U Ba Hli [3]

Post : 2000

Updated : August 4, 2019

Introduction by Saya U Aung Khin
(Formerly Prof. of Mech. Engg.)

With the approach of the Re-union and Saya Pu Zaw Pwe [in October 2000 in San Francisco], several thoughts ran through my mind as to how best to mark the occasion in a fitting way. Besides the prospect of meeting my contemporaries and former students, there is also a deeper sense of cultural belonging which such a reunion generates. It is no other than paying respects to those who showed us the path to learning. To me,

late Sayagyi U Ba Hli [first native Dean of Engineering, Rangoon University] will always be remembered as a teacher and a counselor in my undergraduate days. He was instrumental in guiding me to a career in teaching, for which I owe him eternal gratitude. I had the privilege of contacting his son Dr. Freddy Ba Hli, residing in Sydney, Australia and I asked him to write a tribute to his beloved father. It is with deep respect that I present the following tribute to and profile of late Sayagyi U Ba Hli as written by his son.

Tribute to Sayagyi U Ba Hli

by Dr. F. Ba Hli (ex-faculty, EE Dept, Former Director General, UBARI, Former Advisor, Ministry of National Planning)

Sayagyi U Ba Hli, M.Sc. (Engg) (London, BE. (Calcutta), D.I.C, A.M.I.C.E., Professor of Civil Engineering and Dean of the Faculty of Engineering, University of Rangoon was born in Moulmein, Burma on Monday, the 11th October, 1897 and passed away peacefully at his house, 327, U Wisara Road, Rangoon on the night of 28th January, 1973. During his illustrious lifetime, he was responsible for producing many generations of engineers in Burma, including many of the professors and lecturers in the Faculty of Engineering and the Rangoon Institute of Technology.

I will not say much to you regarding Sayagyi U Ba Hli as a Professor in this tribute to him since you probably know him in that capacity better than me and so I will write about him as a father and what we call in Burmese as “Let-oo-saya, mi hnint pha” (first instructors, namely our parents).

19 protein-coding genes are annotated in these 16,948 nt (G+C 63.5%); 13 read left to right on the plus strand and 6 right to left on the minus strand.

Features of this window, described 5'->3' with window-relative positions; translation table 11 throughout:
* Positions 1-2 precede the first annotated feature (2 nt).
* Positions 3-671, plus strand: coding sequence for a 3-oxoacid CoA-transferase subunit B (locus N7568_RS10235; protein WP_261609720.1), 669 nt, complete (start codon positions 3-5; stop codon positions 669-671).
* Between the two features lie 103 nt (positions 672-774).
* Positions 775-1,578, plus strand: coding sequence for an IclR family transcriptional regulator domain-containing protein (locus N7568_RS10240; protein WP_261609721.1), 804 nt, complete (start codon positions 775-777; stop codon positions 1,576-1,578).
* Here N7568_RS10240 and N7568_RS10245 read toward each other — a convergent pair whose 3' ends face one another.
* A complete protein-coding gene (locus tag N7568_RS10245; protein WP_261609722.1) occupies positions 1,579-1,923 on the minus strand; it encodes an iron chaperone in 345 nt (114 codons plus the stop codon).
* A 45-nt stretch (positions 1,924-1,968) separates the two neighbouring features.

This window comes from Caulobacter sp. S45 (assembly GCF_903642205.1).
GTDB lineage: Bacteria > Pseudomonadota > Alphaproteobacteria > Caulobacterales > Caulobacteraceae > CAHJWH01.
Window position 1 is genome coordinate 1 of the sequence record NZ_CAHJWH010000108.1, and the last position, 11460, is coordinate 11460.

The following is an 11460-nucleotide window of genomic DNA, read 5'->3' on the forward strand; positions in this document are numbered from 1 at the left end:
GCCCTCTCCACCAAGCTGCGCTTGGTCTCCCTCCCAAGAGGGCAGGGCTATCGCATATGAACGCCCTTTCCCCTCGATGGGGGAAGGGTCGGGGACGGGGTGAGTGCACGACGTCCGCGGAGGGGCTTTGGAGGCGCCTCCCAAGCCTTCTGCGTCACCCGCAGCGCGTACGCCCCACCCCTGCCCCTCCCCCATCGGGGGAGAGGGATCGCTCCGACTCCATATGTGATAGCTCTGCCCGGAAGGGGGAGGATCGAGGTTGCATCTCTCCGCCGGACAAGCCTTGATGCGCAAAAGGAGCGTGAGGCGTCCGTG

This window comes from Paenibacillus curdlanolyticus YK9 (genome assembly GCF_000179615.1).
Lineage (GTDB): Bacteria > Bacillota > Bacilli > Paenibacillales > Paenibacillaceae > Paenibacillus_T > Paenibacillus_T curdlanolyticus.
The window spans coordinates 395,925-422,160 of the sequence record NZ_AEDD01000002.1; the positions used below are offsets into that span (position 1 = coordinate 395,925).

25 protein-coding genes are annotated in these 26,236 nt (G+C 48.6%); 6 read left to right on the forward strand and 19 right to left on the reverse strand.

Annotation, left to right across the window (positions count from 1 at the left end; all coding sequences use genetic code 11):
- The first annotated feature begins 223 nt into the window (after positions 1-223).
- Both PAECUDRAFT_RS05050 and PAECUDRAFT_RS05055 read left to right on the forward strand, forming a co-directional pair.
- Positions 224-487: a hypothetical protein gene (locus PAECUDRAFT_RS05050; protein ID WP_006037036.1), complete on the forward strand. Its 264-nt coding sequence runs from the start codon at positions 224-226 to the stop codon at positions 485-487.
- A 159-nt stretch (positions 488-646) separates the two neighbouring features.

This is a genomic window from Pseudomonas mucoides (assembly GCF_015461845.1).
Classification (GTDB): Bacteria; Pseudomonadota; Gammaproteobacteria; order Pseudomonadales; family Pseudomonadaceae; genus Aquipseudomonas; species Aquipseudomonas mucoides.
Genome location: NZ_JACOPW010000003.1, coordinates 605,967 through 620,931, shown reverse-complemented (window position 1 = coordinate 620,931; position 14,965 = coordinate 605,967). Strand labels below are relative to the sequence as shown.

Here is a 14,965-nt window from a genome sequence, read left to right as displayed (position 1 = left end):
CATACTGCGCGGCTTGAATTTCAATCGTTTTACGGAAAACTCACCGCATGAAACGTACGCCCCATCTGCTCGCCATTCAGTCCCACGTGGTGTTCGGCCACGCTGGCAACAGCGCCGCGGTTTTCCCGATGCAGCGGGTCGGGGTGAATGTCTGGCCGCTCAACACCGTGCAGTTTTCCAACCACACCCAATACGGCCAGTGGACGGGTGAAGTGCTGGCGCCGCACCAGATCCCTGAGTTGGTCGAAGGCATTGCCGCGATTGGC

My happiest early memory of him was that he taught me the Pali version of the Mingala Sutta (Sermon regarding the 38 Blessings or Mingalas) which he had learnt at a monastery school during his childhood in Moulmein. When I went to school, Buddhist monastic schools were no longer predominant in our country of birth. Whenever I repeat those melodious and immortal words of wisdom everyday now, I remember him teaching them to me more than sixty years ago.

Do you, as an engineer, know that engineering can be considered as a part of ” Dhamma ” (The Universal Truth), though of course, a mundane part? It is because of the Truth of the principle of engineering that all the things which engineers construct or produce (such things as skyscrapers, bridges, transportation systems of all kinds, chemical, modern textiles, metallic alloys, electricity, telecommunications, computers, etc) work so well and contribute to humanity. In that sense, Sayagyi can be said to have lived according to the adage, “Thaba Danan, Dhamma Danan Zinati”. (Here I use the Burmese form of Pali as you would probably be more at home with it). The meaning in English is “Of all gifts, the gift of Dhamma is the most precious”.

While he and my mother (Sayamagyi Daw Thein Hmyin who was the first Burmese Headmistress of the National Girls High School in Moulmein before she married my father) were alive, (and also up to now), I sincerely pay homage to them with the words “Mata pitu Gunaw Anantaw Ahan Wundami” and “Acariya Gunaw Anantaw Ahan Wundami” both morning and evening, everyday.

In conclusion, I share my merits of Dana, Thila and Bhavana (Charities, Moral Precipts and Meditations) with them and with all of you. My only regret is that my parents did not have a chance to practise Vipassana Bhavana Meditation according to the technique of Sayagyi U Goenka which has spread all over the world in the 1990’s.

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